History resounds with illustrious names who have given all; yet their sacrifice has resulted in the British Empire where there is a measure of peace, justice and freedom for all, and where a higher standard of civilization has evolved, and is still evolving, than anywhere else. But this is not only concerning our own land. Today we are faced with the greatest organized challenge to Christianity and civilization that the world has ever seen, and I count myself lucky and honoured to be the right age and fully trained to throw my full weight into the scale. For this I have to thank you. Yet there is more work for you to do. The home front will still have to stand united for years after the war is won. For all that can be said against it, I still maintain that this war is a very good thing: every individual is having the chance to give and dare all for his principle like the martyrs of old. However long the time may be, one thing can never be altered – I shall have lived and died an Englishman. Nothing else matters one jot nor can anything ever change it.
You must not grieve for me, for if you really believe in religion and all that it entails that would be hypocrisy. I have no fear of death; only a queer elation … I would have it no other way. The universe is so vast and so ageless that the life of one man can only be justified by the measure of his sacrifice. We are sent to this world to acquire a personality and a character to take with us that can never be taken from us. Those who just eat and sleep, prosper and procreate, are no better than animals if all their lives they are at peace.
I firmly believe that evil things are sent into the world to try us; they are sent deliberately by our Creator to test our mettle because He knows what is good for us. The Bible is full of cases where the easy way out has been discarded for moral principles.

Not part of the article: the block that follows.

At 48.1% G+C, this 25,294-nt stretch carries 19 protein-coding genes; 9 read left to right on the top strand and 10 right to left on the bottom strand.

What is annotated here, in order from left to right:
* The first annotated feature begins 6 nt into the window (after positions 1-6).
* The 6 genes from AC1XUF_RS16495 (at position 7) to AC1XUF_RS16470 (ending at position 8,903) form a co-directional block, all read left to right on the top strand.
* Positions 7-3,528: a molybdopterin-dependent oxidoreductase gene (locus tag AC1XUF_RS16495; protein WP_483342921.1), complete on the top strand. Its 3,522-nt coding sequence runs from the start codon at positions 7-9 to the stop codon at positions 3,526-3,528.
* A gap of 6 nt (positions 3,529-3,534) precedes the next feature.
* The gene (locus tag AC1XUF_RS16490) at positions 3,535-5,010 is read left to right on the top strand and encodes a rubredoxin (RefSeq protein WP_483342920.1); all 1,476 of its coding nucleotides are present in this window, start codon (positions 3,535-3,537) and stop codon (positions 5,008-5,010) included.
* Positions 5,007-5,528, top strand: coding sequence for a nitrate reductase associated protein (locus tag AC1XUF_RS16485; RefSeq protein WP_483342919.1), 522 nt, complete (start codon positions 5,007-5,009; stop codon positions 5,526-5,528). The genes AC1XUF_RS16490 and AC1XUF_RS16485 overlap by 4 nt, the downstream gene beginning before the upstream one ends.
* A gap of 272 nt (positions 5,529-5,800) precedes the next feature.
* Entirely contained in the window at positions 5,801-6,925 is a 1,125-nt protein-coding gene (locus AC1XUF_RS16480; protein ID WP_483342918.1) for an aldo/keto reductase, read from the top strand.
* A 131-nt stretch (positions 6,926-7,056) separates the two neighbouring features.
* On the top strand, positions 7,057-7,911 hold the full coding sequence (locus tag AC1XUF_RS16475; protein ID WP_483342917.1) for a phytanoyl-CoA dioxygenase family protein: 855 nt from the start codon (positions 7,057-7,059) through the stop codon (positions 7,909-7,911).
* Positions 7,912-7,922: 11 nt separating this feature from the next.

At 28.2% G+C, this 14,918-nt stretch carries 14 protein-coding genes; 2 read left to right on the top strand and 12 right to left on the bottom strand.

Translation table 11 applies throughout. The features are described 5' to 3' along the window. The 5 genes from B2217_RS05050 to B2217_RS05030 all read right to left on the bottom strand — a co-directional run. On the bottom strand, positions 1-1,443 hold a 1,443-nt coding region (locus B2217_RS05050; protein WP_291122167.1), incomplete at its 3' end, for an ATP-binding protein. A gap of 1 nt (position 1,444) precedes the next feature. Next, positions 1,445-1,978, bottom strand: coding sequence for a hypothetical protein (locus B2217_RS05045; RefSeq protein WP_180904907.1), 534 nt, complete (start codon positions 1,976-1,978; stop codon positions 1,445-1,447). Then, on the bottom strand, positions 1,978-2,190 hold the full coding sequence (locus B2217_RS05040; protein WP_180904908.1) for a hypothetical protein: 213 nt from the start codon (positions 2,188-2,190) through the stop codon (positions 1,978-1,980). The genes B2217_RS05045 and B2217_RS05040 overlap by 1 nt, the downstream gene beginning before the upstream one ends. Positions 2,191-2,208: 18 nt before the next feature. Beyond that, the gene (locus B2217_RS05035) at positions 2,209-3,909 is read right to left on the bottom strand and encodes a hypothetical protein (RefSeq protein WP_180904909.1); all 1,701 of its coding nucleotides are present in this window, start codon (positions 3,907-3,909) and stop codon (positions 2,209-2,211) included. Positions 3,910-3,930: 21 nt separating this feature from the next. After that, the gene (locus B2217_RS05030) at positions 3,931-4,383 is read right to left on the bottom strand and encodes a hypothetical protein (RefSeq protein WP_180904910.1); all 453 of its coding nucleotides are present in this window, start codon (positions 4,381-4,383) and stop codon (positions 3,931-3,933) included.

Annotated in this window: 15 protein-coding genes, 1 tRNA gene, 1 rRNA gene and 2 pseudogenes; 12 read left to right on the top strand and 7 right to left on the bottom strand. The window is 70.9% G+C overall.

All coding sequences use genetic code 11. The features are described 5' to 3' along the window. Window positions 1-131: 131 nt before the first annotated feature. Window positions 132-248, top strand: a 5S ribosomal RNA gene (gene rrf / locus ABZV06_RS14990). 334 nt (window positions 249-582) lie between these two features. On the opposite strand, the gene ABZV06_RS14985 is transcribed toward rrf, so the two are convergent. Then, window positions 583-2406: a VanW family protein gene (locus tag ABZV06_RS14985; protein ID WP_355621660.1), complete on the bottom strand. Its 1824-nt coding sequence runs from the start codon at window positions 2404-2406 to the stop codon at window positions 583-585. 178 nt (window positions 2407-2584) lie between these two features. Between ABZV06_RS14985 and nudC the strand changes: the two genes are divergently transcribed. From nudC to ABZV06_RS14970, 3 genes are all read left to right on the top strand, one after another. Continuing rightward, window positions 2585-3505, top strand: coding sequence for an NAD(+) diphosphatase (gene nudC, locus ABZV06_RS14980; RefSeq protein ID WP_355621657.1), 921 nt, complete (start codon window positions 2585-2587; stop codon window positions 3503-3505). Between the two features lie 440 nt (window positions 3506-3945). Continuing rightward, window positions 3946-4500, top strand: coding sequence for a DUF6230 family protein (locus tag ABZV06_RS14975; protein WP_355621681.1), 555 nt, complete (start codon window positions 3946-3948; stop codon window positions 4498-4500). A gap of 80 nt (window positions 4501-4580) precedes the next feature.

I count myself fortunate in that I have seen the whole country and known men of every calling. But with the final test of war I consider my character fully developed. Thus at my early age my earthly mission is already fulfilled and I am prepared to die with just one regret: that I could not devote myself to making your declining years more happy by being with you; but you will live in peace and freedom and I shall have directly contributed to that, so here again my life will not have been in vain.
Your loving son
Honoured to represent RAF Marham and up hold the Station’s strong links with the Town, Sqn Ldr Steve Wood travelled to Veurne to take part in the Town’s Remembrance Day ceremonies including visits to the Cemetery where Fg Off Rosewarne and his crew are buried, and the church in Eggewaartskapelle, the burial site of a Lancaster crew of 103 Sqn which crashed on 28 May 1944. Present throughout the ceremonies were the Chief of Police, Chief Commissioner José Clauw and Mr Tony Gore, the son of Air Gunner Flt Lt Philip Charles Gore of 103 Sqn, who has been visiting the town every year for over 20 years.
Rounding off a very moving visit to Veurne, Sqn Ldr Steve Wood was privileged to be asked to lay a wreath at the Menin Gate Memorial to the Missing on the evening of Remembrance Day, and stated how incredibly proud he was to be able to mark the loss of so many Serviceman at a ceremony that has taken place every night since 1928. A humbling experience.
Lest we forget.